“The virus has developed some characteristics needed to cause a pandemic: It has demonstrated the ability to infect human beings, and it has produced a fatal illness in humans. If the virus were to develop the capacity for sustained human-to-human transmission, it could spread quickly across the globe. Our country has been given fair warning of this danger to our homeland — and time to prepare.” 

“An influenza pandemic would be an event with global consequences, and therefore we’re continuing to meet to develop a global response. We’ve called nations together in the past, and will continue to call nations together to work with public health experts to better coordinate our efforts to deal with a disaster.”

Over the next two months, the subject consumed the White House, with meeting after meeting, document after document, with the entire ethos driven by the same motivation that led to the lockdowns of 2020: slow and stop the spread, contain and defeat the virus. They were itching to try out all their new track and trace techniques, their mandates, their powers in general to control. 

By January 2006, H5N1 had been blamed for several child deaths in Turkey. The alarm machine kicked in. The tone was perfectly set by a media apparatus that had only recently discovered the capacity for pandemic threats to drive ratings. 

On March 15, 2006, ABC News ran a story quoting virologist Robert G. Webster, the world’s leading authority on the Avian bird flu. “Society just can’t accept the idea that 50 percent of the population could die,” he said. “And I think we have to face that possibility.”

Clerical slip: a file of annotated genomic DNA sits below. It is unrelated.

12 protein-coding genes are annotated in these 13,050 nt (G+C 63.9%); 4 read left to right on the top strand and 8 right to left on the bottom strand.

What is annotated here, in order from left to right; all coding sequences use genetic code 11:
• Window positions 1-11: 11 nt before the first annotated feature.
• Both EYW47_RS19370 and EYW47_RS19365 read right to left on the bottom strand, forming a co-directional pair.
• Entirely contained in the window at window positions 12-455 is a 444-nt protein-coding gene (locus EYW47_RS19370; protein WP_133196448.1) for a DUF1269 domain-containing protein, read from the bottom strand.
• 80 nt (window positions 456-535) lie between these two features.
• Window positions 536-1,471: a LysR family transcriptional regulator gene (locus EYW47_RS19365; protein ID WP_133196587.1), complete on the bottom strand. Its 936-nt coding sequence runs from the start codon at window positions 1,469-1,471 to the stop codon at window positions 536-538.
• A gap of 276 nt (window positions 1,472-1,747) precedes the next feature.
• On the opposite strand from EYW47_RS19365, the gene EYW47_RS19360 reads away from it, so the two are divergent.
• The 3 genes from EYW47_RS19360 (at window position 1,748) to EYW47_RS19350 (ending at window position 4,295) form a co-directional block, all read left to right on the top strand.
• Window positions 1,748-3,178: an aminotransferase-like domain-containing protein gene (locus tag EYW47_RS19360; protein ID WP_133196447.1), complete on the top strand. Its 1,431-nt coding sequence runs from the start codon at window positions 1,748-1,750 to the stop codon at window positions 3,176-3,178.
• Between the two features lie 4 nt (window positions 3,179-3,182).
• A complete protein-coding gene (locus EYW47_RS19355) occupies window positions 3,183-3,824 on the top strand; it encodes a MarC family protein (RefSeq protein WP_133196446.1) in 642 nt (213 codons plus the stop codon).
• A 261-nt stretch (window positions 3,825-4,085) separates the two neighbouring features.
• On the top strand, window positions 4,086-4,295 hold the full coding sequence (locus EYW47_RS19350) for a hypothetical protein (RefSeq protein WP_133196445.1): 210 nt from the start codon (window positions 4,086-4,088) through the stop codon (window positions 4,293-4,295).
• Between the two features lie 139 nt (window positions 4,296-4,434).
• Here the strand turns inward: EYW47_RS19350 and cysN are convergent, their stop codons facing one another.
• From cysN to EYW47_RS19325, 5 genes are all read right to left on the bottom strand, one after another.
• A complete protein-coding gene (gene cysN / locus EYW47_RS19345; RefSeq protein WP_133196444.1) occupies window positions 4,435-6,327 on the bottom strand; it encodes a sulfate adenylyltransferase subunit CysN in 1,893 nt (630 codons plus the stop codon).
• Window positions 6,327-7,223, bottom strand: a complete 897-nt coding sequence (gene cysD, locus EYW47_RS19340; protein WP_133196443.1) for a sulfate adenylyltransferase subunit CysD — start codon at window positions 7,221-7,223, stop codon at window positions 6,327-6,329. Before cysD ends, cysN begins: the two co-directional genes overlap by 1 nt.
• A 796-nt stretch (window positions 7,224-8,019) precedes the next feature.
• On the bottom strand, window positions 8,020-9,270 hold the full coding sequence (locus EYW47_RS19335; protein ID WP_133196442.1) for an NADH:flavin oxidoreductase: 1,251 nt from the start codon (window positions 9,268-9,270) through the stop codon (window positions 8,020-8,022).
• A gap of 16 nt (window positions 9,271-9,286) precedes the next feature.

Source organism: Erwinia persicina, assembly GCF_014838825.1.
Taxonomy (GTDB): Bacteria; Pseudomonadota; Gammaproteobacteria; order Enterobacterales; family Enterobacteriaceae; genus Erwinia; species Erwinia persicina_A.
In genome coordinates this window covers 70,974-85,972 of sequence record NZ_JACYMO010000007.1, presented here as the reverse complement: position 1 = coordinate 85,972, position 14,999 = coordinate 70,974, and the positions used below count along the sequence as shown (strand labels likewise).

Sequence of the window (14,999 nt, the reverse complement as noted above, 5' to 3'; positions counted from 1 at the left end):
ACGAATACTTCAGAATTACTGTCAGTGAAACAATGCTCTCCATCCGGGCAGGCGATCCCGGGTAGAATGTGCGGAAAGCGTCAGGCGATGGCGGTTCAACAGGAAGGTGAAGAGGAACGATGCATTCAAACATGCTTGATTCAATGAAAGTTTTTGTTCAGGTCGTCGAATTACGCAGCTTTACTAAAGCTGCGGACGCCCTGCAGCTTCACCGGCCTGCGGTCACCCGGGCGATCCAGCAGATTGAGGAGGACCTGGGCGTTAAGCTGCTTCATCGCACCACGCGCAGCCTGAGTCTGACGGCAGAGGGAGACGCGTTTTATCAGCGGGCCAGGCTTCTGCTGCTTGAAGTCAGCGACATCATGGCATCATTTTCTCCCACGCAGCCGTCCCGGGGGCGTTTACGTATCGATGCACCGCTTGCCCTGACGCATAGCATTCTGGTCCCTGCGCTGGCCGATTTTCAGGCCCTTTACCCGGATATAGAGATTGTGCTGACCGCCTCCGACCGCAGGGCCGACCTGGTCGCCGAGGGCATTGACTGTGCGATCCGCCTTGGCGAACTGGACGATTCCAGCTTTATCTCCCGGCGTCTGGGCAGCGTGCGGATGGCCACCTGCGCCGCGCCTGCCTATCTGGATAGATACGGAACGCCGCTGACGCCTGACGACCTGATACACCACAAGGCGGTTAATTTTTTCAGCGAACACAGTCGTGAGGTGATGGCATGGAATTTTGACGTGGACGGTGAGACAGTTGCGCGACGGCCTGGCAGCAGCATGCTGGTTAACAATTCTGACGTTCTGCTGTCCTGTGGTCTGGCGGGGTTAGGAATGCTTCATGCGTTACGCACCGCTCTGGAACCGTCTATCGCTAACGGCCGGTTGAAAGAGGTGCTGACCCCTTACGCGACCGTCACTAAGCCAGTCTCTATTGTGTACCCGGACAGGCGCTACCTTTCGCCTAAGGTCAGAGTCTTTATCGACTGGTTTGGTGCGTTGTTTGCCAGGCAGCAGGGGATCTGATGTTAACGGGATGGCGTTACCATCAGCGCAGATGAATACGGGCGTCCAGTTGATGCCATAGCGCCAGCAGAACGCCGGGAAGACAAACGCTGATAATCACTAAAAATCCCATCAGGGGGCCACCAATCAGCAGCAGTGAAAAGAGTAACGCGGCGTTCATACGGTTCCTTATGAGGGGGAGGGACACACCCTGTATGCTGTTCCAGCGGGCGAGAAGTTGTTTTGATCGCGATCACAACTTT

Hey, the world’s leading expert says so! He further added that he has started storing a three-month supply of food and water in his home. 

As the months rolled on, there were rising reports of sporadic deaths but a tremendous number of reports of bird infections and deaths: Cambodia, Nigeria, China, Indonesia. And the panic machine went into effect, with health officials around the world imagining worst-case scenarios. By October, policy circles in the US were consumed with fear, and the media got into the action. 

“Two top federal health officials said that the H5N1 virus has already acquired five of the 10 genetic sequence changes associated with human-to-human transmission of the 1918 virus,” said an editorial with an air of infallibility. It’s science! “That does not necessarily mean that catastrophe is imminent,” they said reassuringly. “Nobody knows whether the avian strain now under the spotlight will become a big threat to humans. But some day a potential pandemic strain will arrive.”

In the end, nothing happened. The grand plan for national power was never deployed because there never emerged a plausible rationale for doing so. Today, the CDC doesn’t even list the appearance of H5N1 bird flu of 2005-06 as a pandemic at all but rather a mere outbreak, among birds. 

In addition, we know now that this particular strain has been around since at least 1959. It killed no one in the US and only a few hundred deaths globally were attributed to the strain, maybe. Clearly, the strain stayed in birds. All the money, all the preparations, all the warnings and plans for closures and quarantines were for naught, blessedly for humanity at the time.

If they tried to generate panic based on next to nothing in 2005-06, people should have asked at the time, what will they do when something real comes along? It took 15 years but now we know.